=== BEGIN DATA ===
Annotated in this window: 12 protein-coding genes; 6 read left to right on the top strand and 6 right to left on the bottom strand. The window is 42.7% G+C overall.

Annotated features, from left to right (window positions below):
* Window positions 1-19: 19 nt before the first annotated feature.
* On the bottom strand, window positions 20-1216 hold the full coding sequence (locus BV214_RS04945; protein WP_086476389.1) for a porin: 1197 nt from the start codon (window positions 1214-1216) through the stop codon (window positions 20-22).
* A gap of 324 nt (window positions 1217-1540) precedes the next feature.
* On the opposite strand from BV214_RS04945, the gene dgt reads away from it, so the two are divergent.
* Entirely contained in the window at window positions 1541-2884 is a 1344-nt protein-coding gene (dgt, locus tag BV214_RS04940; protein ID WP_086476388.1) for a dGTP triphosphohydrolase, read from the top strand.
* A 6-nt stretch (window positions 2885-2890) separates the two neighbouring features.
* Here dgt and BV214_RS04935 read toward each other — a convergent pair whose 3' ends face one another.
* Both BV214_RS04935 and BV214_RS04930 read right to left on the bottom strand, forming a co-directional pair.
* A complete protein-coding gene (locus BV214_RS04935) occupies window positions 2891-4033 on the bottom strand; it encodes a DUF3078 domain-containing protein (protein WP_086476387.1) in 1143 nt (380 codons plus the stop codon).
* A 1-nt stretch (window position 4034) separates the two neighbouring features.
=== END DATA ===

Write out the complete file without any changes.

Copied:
Annotated in this window: 12 protein-coding genes; 6 read left to right on the top strand and 6 right to left on the bottom strand. The window is 42.7% G+C overall.

Annotated features, from left to right (window positions below):
* Window positions 1-19: 19 nt before the first annotated feature.
* On the bottom strand, window positions 20-1216 hold the full coding sequence (locus BV214_RS04945; protein WP_086476389.1) for a porin: 1197 nt from the start codon (window positions 1214-1216) through the stop codon (window positions 20-22).
* A gap of 324 nt (window positions 1217-1540) precedes the next feature.
* On the opposite strand from BV214_RS04945, the gene dgt reads away from it, so the two are divergent.
* Entirely contained in the window at window positions 1541-2884 is a 1344-nt protein-coding gene (dgt, locus tag BV214_RS04940; protein ID WP_086476388.1) for a dGTP triphosphohydrolase, read from the top strand.
* A 6-nt stretch (window positions 2885-2890) separates the two neighbouring features.
* Here dgt and BV214_RS04935 read toward each other — a convergent pair whose 3' ends face one another.
* Both BV214_RS04935 and BV214_RS04930 read right to left on the bottom strand, forming a co-directional pair.
* A complete protein-coding gene (locus BV214_RS04935) occupies window positions 2891-4033 on the bottom strand; it encodes a DUF3078 domain-containing protein (protein WP_086476387.1) in 1143 nt (380 codons plus the stop codon).
* A 1-nt stretch (window position 4034) separates the two neighbouring features.